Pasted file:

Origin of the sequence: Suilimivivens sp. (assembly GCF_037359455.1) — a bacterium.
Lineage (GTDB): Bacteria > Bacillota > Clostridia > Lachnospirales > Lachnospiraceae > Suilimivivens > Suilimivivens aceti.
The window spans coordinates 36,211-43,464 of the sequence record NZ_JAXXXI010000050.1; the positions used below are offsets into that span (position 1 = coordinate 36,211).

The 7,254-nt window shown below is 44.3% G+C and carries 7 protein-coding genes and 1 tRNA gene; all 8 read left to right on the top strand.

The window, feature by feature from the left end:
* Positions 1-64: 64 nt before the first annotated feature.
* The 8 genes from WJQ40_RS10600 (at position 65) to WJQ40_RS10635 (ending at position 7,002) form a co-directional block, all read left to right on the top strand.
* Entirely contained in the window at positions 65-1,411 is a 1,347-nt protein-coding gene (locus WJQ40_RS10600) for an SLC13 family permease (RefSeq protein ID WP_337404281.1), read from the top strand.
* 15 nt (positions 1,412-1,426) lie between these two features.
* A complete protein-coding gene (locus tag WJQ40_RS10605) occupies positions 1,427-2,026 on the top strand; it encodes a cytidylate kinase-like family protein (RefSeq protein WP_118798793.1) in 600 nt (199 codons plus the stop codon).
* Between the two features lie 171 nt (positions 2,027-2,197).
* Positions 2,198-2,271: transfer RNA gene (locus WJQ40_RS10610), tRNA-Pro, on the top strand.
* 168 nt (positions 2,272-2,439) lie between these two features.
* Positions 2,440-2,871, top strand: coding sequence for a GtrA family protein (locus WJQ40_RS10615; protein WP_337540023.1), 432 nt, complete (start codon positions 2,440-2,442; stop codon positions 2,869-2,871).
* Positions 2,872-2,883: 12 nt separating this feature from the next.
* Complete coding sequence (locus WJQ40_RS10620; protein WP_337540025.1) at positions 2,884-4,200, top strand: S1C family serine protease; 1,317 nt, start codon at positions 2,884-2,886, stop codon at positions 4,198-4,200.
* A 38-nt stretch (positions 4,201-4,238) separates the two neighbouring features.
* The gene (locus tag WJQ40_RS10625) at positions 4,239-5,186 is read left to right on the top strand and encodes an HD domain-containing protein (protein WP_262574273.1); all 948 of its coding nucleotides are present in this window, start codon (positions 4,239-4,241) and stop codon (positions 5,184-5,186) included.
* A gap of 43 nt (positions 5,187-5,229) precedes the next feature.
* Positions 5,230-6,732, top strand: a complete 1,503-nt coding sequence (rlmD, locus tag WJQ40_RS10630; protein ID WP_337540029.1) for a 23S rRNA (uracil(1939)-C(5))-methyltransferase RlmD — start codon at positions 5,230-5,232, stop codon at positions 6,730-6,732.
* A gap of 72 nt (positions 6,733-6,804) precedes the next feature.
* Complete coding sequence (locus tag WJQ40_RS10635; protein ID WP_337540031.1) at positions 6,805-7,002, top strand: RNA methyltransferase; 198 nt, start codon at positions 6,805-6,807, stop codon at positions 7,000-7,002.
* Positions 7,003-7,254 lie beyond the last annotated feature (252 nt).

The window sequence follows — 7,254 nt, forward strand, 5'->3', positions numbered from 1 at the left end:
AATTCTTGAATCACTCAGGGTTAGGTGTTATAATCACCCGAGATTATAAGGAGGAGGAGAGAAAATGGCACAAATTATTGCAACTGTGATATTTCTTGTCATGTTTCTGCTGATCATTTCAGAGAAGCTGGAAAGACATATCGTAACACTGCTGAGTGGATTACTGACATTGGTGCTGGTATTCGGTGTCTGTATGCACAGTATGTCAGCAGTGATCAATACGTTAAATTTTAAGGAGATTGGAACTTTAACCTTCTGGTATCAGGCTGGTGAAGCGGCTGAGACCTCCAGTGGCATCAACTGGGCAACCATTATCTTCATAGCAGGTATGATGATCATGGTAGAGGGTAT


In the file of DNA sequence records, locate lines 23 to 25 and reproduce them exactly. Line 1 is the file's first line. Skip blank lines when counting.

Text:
* Positions 7,003-7,254 lie beyond the last annotated feature (252 nt).

The window sequence follows — 7,254 nt, forward strand, 5'->3', positions numbered from 1 at the left end:
AATTCTTGAATCACTCAGGGTTAGGTGTTATAATCACCCGAGATTATAAGGAGGAGGAGAGAAAATGGCACAAATTATTGCAACTGTGATATTTCTTGTCATGTTTCTGCTGATCATTTCAGAGAAGCTGGAAAGACATATCGTAACACTGCTGAGTGGATTACTGACATTGGTGCTGGTATTCGGTGTCTGTATGCACAGTATGTCAGCAGTGATCAATACGTTAAATTTTAAGGAGATTGGAACTTTAACCTTCTGGTATCAGGCTGGTGAAGCGGCTGAGACCTCCAGTGGCATCAACTGGGCAACCATTATCTTCATAGCAGGTATGATGATCATGGTAGAGGGTAT